Navigating Motherhood & Graduate School: A Conversation With Seanna Leath

I’m definitely living a life that I’d never dreamed of.

Name: Seanna Leath

Hometown: Sherwood, Arkansas

Undergraduate Institution & Major: Pomona College, Africana Studies & Psychology

Graduate Institution & Research Topic: 

University of Michigan

I examine how social identities (i.e., race, gender, social class, sexuality) influence the academic performance and psychosocial health of Black students, with an emphasis on how identity beliefs support resilience and lessen the harmful impact of discrimination experiences on Black girls and women

How did your background influence your decision to pursue graduate school and/or your thesis topic?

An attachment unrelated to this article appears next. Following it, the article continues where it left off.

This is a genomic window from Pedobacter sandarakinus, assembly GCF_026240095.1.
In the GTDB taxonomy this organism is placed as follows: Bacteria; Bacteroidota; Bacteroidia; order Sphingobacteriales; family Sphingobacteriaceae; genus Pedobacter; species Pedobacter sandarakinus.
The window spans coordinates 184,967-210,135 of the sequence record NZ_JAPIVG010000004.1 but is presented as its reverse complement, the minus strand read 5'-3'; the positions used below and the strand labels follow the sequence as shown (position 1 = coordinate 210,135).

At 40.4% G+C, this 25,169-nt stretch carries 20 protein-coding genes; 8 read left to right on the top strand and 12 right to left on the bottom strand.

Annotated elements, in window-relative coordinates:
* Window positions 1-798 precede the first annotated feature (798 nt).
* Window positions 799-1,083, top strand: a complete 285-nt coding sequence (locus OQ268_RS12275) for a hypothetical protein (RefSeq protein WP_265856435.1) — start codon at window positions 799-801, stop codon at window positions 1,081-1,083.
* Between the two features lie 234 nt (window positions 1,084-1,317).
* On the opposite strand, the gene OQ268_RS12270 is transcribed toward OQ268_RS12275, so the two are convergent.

I’m a first-generation college student. My mom earned her Associate’s Degree in Business Administration years ago but quit school and started working full-time after she found out that she was pregnant with me. It was a norm in my household to talk about me going off to college and becoming a medical doctor – never mind the fact that I found out after my senior year in high school (during an internship at UAMS) that I fainted at the sight of blood. I left for Pomona College after graduating in 2009 and stuck with the pre-med dream until my sophomore year. I hated the natural science courses (even though the professors were supportive, and I had friends on the same track). It was heart wrenching for me at first, but I finally left the medical school dream behind after taking my first Psychology course and my first Africana Studies course in the same semester – Psychology of the Black Experience – with the same African American professor who would later become my thesis advisor and who is now one of the members on my dissertation committee. Double-majoring in Africana Studies and Psychology at a place like Pomona turned my world upside down. I was introduced to the McNair Scholar’s Program after my sophomore year of college, and I finally learned about research and how professors became professors (I’d literally never thought about it before). I did a summer research project on stereotype threat among Black college women majoring in STEM fields, and the rest is history. Although my path looks very linear and neat, now as I look back (valedictorian in high school, an elite liberal arts college, a nationally ranked graduate school program), this wasn’t always my intended path. According to my best friend since middle school, I’ve always cared about “race stuff”,  but ten years ago, I never expected to be where I am today. I do think my experiences as a Black girl who grew up in the Bible Belt and attended local, public schools provided a particular lens for how I think about societal inequity – but I’m definitely living a life that I’d never dreamed of. I told my mom a few days ago – “Mom, it’s not exactly this simple. But my job will involve thinking, and reading, and writing, and working with others on all these things that I care about! How many people have the privilege to say that?!”